The Milky Way Galaxy Is Twisted and Warped – Not Flat, as Previously Thought

Astronomers from the National Astronomical Observatory of the Chinese Academy of Sciences (NAOC) have discovered that the Milky Way disk of our galaxy is neither flat, nor static. Instead, it is warped and twisted, especially as one moves away from the center of the Milky Way. This conclusion is supported by the results of the distribution of neutral hydrogen clouds and is in agreement with theoretical models of galactic dynamics.

From a long distance, our galaxy was thought to resemble a thin flat disk consisting of stars that rotate with a period of the order of several hundred million years around a central region, where hundreds of billions of stars, as well as a gigantic mass of dark matter, become the "gravitational glue" that binds the galaxy as a whole. However, far away from the center of the Milky Way, gravity becomes weaker. In the outer part of the galactic disk, hydrogen atoms that make up most of the gas disk of the Milky Way no longer lie in the same plane, but instead form a distorted spatial structure in the shape of the letter S.

Unlike other galaxies, the Milky Way is more difficult to study, since the observers are part of the galaxy. Over the years, several methods have been proposed based on estimates of distances to various objects in the Milky Way, such as pulsars, clouds of neutral hydrogen and Cepheid variable stars.  

In this case, scientists based their findings on the study of 1,339 Cepheids, young and luminous stars that pulsate with an exact frequency, which allows astronomers to calculate their absolute magnitude, and, in turn, the distance to these stars. Researchers concluded that Cepheids form a warped disc. Since their positions are likely to trace the distribution of stars and gas in our galaxy, this suggests that the distribution isn't flat. Rather, it forms a warped disc with deviations order of 0.5-1 thousand parsecs (with 1 parsec roughly equivalent to three light years) from its midplane at distances order of 10,000-20,000 of parsecs from center of the Milky Way.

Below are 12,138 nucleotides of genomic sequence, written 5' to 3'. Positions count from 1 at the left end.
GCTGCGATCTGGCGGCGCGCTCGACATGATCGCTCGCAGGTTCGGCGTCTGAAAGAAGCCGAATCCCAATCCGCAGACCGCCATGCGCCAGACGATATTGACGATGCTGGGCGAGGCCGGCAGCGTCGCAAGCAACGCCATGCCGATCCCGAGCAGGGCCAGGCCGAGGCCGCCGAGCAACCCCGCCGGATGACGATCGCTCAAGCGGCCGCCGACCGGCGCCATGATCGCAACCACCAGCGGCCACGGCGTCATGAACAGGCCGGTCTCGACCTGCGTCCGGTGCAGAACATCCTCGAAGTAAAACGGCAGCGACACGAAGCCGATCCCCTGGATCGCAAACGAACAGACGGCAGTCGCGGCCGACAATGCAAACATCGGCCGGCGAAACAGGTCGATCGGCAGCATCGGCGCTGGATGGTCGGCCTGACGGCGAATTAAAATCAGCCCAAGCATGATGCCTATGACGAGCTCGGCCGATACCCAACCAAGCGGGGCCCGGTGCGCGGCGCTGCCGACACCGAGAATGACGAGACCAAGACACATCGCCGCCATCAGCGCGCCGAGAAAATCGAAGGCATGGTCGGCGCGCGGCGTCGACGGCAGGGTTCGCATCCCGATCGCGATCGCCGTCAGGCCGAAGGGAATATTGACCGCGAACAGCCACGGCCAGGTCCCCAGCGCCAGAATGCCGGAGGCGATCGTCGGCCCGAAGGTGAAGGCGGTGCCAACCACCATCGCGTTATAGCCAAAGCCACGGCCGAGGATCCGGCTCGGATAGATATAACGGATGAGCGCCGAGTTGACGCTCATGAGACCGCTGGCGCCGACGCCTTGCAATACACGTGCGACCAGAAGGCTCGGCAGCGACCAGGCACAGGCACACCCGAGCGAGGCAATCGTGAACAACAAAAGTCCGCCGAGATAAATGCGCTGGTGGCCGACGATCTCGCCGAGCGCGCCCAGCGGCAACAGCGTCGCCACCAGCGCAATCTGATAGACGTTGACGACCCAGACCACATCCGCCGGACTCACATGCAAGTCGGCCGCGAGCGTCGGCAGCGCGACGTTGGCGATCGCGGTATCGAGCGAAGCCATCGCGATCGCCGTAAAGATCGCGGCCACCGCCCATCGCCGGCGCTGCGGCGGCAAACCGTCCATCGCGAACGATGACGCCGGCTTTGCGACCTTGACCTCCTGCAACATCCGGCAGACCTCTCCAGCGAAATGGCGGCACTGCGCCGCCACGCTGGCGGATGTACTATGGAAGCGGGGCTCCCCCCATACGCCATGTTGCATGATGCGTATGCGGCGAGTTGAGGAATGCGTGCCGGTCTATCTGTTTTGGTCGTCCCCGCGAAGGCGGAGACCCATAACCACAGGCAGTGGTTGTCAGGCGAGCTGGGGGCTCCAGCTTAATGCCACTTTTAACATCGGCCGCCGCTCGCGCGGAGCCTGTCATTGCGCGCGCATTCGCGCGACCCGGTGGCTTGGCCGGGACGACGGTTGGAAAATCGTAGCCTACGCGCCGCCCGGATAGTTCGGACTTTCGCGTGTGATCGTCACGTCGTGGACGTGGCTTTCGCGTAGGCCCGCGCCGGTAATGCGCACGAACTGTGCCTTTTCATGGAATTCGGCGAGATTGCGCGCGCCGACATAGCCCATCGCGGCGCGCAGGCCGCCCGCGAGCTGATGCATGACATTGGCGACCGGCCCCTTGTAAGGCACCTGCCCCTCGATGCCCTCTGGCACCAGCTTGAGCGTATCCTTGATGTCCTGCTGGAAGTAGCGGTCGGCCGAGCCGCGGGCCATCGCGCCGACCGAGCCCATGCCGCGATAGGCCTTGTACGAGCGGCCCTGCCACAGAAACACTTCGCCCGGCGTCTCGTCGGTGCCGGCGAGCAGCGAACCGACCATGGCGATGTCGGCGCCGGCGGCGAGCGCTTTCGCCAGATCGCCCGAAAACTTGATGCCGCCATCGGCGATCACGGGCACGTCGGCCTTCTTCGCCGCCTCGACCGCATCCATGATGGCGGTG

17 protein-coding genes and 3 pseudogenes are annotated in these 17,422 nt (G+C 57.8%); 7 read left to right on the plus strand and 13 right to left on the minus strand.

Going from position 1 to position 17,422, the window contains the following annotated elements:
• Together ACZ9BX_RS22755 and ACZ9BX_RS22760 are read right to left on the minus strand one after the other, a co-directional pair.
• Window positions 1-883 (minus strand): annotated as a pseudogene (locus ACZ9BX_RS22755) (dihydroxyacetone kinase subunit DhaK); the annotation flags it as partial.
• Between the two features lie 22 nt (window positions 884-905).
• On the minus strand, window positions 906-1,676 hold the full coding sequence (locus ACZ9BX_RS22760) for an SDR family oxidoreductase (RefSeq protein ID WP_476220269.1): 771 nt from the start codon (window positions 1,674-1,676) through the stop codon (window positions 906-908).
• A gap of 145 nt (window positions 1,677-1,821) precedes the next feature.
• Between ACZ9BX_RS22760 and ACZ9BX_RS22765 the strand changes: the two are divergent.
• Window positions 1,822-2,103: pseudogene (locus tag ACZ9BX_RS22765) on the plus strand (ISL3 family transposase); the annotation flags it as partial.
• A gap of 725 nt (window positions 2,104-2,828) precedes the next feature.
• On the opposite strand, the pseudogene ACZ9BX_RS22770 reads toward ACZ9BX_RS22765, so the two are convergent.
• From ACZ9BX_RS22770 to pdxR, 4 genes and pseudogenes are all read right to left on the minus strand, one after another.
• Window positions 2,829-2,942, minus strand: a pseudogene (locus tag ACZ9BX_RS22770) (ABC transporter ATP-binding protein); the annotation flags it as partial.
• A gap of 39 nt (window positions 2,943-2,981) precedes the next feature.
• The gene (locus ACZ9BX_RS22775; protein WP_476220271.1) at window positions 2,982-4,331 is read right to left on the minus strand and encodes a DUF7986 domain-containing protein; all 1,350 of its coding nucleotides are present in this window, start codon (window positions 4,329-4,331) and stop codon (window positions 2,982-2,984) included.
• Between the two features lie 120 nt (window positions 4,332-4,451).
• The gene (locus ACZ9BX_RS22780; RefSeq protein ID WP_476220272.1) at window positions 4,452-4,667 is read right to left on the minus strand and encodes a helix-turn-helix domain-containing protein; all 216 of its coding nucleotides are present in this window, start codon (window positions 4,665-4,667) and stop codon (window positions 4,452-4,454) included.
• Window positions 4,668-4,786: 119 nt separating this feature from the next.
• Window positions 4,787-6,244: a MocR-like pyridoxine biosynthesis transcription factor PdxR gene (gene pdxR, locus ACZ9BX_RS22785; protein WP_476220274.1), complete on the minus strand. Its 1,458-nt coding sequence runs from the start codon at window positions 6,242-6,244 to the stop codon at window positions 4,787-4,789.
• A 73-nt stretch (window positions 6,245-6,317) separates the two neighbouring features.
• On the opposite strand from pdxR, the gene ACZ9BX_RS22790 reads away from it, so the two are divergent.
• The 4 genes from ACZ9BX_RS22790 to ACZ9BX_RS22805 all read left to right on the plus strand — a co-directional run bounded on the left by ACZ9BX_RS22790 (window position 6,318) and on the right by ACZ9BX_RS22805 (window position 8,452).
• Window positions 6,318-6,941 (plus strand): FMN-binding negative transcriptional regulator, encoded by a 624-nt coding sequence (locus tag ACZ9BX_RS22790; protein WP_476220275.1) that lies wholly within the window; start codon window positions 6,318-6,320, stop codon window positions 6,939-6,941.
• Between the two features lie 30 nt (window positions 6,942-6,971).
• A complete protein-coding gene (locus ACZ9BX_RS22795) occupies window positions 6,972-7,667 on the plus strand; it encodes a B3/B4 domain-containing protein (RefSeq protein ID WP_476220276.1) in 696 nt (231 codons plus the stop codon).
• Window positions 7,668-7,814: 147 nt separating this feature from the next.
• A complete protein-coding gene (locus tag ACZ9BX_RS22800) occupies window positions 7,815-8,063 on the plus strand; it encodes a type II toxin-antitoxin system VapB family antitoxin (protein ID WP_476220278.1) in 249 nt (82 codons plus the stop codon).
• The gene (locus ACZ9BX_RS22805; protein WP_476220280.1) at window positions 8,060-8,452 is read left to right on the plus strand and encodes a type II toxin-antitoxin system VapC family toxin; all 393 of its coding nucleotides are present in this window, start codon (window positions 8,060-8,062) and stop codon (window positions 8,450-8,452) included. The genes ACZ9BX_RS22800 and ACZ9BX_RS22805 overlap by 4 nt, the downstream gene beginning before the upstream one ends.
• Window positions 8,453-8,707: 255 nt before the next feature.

In the optical spectrum, dust and gas between us and the star can interfere with the exact determination of brightness, causing uncertainty in distance calculations. To achieve a more accurate result, scientists used infrared radiation that can penetrate the dust.

“We used a new catalog of infrared observations obtained using the WISE space observatory to reduce the effects of dust and determine distances to our Cepheids with an accuracy of less than 3-5 percent - this is unprecedented accuracy today,” said astrophysicist Richard de Griss of Macquarie University in Australia.

The database of observations allowed the scientists to create the first detailed 3D map of the Mily Way stars as traced by Cepheids, right up to its outermost regions.

Scientists found that on the 3D map, the collection of 1,339 Cepheid stars and the Milky Way's gas disk follow each other closely, which offers new insights into the formation of the Milky Way. More importantly, in the Milky Way's outer regions, scientists have found that the S-like stellar disk is warped in a progressively twisted spiral pattern.

According to Pavel Ivanov, Chief Researcher of the Physical Institute P. N. Lebedeva RAS, this is the largest survey of Cepheids to date. “These results could shed light on different processes taking part in the formation of our Galaxy, and, indirectly, could help to get a better understanding of processes responsible for the formation of Solar System and effects operating in the Universe on extragalactic scales,” Ivanov told Asgardia Space News.

In addition to creating the first detailed 3D map of the stars of the Milky Way, the results of the study will allow scientists to establish the upper limit of the amount and distribution of matter in the galaxy.

Anastasia Sinitskaya